News Article | December 19, 2016
"Residents of Corpus Christi, Texas, can use their tap water again, city officials announced on Sunday. "On Sunday, the city issued a statement saying: 'The U.S. Environmental Protection Agency, the Texas Commission on Environmental Quality and the City of Corpus Christi have concurred on the decision to lift the tap water restrictions citywide effective immediately.' "The City recommends flushing each tap in the house for 2 — 3 minutes to clear any water lines and replacing filters, at your discretion." The water ban had been in effect since Dec. 14, when the city notified residents that possible chemical contamination could make the water unsafe to drink or bathe in." "Official: Texas City Had 3 Reports Of Dirty Water Before Ban" (AP)
News Article | December 18, 2016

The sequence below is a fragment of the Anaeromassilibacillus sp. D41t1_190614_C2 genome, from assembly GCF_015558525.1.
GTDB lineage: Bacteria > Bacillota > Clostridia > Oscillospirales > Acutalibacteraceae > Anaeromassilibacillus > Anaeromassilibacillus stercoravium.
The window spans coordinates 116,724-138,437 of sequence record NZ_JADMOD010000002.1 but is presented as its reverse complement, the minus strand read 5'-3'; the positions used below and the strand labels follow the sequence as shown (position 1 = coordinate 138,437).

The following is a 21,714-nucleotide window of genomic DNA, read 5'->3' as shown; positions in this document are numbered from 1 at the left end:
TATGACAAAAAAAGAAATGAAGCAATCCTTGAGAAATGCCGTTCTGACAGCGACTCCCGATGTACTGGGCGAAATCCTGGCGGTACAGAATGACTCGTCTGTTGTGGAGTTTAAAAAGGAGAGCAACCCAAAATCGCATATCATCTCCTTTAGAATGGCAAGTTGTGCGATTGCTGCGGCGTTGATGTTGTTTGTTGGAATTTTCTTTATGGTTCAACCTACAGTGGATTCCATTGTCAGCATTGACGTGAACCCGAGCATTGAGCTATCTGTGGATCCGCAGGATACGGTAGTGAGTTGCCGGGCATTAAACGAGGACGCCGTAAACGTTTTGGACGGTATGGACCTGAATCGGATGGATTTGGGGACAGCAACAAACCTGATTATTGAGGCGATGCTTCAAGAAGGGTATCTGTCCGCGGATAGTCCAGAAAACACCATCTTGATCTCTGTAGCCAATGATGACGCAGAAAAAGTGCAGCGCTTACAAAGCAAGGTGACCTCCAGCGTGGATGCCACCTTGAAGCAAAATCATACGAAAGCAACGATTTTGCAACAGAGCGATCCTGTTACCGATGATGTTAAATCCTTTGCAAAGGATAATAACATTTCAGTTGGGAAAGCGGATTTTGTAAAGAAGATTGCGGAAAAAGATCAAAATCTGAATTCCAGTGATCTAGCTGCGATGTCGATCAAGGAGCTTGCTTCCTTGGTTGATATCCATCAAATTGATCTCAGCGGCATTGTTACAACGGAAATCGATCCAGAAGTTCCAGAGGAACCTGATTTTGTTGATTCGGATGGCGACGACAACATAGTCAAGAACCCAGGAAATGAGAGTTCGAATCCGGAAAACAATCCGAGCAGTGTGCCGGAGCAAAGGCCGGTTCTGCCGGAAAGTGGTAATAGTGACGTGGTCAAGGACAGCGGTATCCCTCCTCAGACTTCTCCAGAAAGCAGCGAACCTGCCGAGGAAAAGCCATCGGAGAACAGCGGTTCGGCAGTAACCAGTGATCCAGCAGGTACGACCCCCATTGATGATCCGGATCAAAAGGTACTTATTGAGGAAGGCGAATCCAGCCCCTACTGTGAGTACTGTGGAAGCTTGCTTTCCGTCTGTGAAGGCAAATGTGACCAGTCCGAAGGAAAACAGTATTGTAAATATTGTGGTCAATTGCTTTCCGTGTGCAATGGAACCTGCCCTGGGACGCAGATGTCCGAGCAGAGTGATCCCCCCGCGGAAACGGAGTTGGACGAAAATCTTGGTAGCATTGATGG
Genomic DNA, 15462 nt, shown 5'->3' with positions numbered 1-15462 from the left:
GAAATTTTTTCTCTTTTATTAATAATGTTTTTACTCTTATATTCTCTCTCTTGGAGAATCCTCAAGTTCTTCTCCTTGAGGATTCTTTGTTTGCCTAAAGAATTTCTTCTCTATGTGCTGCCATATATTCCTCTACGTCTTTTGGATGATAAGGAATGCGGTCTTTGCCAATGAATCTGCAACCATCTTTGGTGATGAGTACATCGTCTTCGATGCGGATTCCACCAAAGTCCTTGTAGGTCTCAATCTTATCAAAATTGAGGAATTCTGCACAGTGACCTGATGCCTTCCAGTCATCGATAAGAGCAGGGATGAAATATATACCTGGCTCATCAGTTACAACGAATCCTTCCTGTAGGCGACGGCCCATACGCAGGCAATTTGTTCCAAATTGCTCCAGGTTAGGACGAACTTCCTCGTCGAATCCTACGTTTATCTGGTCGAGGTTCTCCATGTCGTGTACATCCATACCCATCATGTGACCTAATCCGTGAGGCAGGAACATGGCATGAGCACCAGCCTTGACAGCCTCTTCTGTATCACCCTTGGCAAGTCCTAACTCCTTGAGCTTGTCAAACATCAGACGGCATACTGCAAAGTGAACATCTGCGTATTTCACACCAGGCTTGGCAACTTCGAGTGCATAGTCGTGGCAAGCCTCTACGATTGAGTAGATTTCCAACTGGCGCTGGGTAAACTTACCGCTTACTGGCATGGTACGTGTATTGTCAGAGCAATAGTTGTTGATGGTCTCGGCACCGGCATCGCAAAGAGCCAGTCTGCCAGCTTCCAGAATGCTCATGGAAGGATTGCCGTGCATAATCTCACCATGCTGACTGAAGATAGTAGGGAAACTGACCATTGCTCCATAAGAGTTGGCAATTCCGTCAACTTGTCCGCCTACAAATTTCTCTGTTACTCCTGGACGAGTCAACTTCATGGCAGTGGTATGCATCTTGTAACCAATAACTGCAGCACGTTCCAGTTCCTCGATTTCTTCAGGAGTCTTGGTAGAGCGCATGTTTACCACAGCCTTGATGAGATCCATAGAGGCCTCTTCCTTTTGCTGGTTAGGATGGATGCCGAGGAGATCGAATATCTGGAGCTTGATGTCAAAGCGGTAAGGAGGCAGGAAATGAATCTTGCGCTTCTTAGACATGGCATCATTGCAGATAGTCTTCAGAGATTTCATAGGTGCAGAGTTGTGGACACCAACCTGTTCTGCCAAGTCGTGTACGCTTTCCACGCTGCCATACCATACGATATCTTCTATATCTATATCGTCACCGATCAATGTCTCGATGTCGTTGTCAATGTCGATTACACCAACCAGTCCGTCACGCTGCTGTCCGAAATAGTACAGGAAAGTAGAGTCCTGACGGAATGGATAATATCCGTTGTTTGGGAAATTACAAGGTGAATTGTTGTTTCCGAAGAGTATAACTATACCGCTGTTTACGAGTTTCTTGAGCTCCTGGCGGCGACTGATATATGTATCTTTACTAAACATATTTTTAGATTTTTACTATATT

Tap Water In Corpus Christi Is Safe, Authorities Say Residents of Corpus Christi, Texas, can use their tap water again, city officials announced on Sunday. On Sunday, the city issued a statement saying: "The U.S. Environmental Protection Agency, the Texas Commission on Environmental Quality and the City of Corpus Christi have concurred on the decision to lift the tap water restrictions citywide effective immediately. "The City recommends flushing each tap in the house for 2 — 3 minutes to clear any water lines and replacing filters, at your discretion." The water ban had been in effect since Dec. 14, when the city notified residents that possible chemical contamination could make the water unsafe to drink or bathe in. The chemical was a corrosive acid called Indulin-AA-86, which is used to make an asphalt solution and can burn skin and cause respiratory problems. Corpus Christi Mayor Dan McQueen said the city believed a "backflow incident" at Ergon Asphalt & Emulsions company caused an unknown amount of the chemical to enter the water supply. According to a manufacturer's data sheet about the chemical, four states specifically regulate the substance. Texas does not. The Texas Commission on Environmental Quality released results on Sunday from 28 water samples collected Dec. 15 and Dec. 16 showing none of them detected dangerous levels of the chemical, which the TCEQ and local branch of the U.S. Environmental Protection Agency defined as under 2.6 mg/l for Indulin-AA-86 in drinking water. Speaking Sunday, McQueen said he could feel the pain in the community, reported the Corpus Christi Caller-Times: Local ABC affiliate KSAT reported this is the fourth water advisory in two years for the gulf city of more than 300,000 people. As we reported, in July 2015 the city had a boil advisory after heavy rain, and in September 2015 and May 2016 low chlorine levels made the water unsafe to drink without boiling.